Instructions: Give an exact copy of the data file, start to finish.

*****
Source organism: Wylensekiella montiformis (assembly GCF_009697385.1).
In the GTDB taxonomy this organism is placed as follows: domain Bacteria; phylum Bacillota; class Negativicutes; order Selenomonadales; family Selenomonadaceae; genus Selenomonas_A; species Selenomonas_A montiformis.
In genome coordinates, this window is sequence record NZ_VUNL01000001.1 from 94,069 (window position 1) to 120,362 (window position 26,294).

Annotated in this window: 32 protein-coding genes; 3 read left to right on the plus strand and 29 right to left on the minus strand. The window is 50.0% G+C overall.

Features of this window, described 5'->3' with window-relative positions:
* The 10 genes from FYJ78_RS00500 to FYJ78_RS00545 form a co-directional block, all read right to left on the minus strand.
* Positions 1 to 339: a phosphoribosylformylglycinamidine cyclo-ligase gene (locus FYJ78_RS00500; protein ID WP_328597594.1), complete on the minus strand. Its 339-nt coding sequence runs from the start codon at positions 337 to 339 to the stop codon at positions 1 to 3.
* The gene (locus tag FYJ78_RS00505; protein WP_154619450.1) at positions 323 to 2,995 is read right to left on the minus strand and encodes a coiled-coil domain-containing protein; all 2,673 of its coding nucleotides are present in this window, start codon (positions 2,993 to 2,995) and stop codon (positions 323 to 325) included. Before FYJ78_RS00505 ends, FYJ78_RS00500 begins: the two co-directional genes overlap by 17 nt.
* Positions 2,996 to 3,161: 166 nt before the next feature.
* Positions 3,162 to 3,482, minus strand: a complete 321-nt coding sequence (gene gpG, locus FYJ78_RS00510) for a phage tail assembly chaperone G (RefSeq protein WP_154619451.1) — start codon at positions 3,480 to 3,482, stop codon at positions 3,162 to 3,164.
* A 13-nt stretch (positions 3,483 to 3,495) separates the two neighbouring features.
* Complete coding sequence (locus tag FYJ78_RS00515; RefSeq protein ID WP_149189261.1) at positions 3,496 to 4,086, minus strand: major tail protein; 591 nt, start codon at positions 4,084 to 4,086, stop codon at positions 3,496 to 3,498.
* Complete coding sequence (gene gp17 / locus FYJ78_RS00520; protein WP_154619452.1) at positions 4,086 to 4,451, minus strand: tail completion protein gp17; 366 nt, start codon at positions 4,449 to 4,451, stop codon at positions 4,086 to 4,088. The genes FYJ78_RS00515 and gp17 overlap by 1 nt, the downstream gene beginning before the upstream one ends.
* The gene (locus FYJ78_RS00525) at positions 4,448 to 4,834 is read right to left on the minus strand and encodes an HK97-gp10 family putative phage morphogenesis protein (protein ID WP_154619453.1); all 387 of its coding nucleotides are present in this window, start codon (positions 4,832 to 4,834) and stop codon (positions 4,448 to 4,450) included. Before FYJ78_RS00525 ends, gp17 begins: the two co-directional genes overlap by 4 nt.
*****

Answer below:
Source organism: Wylensekiella montiformis (assembly GCF_009697385.1).
In the GTDB taxonomy this organism is placed as follows: domain Bacteria; phylum Bacillota; class Negativicutes; order Selenomonadales; family Selenomonadaceae; genus Selenomonas_A; species Selenomonas_A montiformis.
In genome coordinates, this window is sequence record NZ_VUNL01000001.1 from 94,069 (window position 1) to 120,362 (window position 26,294).

Annotated in this window: 32 protein-coding genes; 3 read left to right on the plus strand and 29 right to left on the minus strand. The window is 50.0% G+C overall.

Features of this window, described 5'->3' with window-relative positions:
* The 10 genes from FYJ78_RS00500 to FYJ78_RS00545 form a co-directional block, all read right to left on the minus strand.
* Positions 1 to 339: a phosphoribosylformylglycinamidine cyclo-ligase gene (locus FYJ78_RS00500; protein ID WP_328597594.1), complete on the minus strand. Its 339-nt coding sequence runs from the start codon at positions 337 to 339 to the stop codon at positions 1 to 3.
* The gene (locus tag FYJ78_RS00505; protein WP_154619450.1) at positions 323 to 2,995 is read right to left on the minus strand and encodes a coiled-coil domain-containing protein; all 2,673 of its coding nucleotides are present in this window, start codon (positions 2,993 to 2,995) and stop codon (positions 323 to 325) included. Before FYJ78_RS00505 ends, FYJ78_RS00500 begins: the two co-directional genes overlap by 17 nt.
* Positions 2,996 to 3,161: 166 nt before the next feature.
* Positions 3,162 to 3,482, minus strand: a complete 321-nt coding sequence (gene gpG, locus FYJ78_RS00510) for a phage tail assembly chaperone G (RefSeq protein WP_154619451.1) — start codon at positions 3,480 to 3,482, stop codon at positions 3,162 to 3,164.
* A 13-nt stretch (positions 3,483 to 3,495) separates the two neighbouring features.
* Complete coding sequence (locus tag FYJ78_RS00515; RefSeq protein ID WP_149189261.1) at positions 3,496 to 4,086, minus strand: major tail protein; 591 nt, start codon at positions 4,084 to 4,086, stop codon at positions 3,496 to 3,498.
* Complete coding sequence (gene gp17 / locus FYJ78_RS00520; protein WP_154619452.1) at positions 4,086 to 4,451, minus strand: tail completion protein gp17; 366 nt, start codon at positions 4,449 to 4,451, stop codon at positions 4,086 to 4,088. The genes FYJ78_RS00515 and gp17 overlap by 1 nt, the downstream gene beginning before the upstream one ends.
* The gene (locus FYJ78_RS00525) at positions 4,448 to 4,834 is read right to left on the minus strand and encodes an HK97-gp10 family putative phage morphogenesis protein (protein ID WP_154619453.1); all 387 of its coding nucleotides are present in this window, start codon (positions 4,832 to 4,834) and stop codon (positions 4,448 to 4,450) included. Before FYJ78_RS00525 ends, gp17 begins: the two co-directional genes overlap by 4 nt.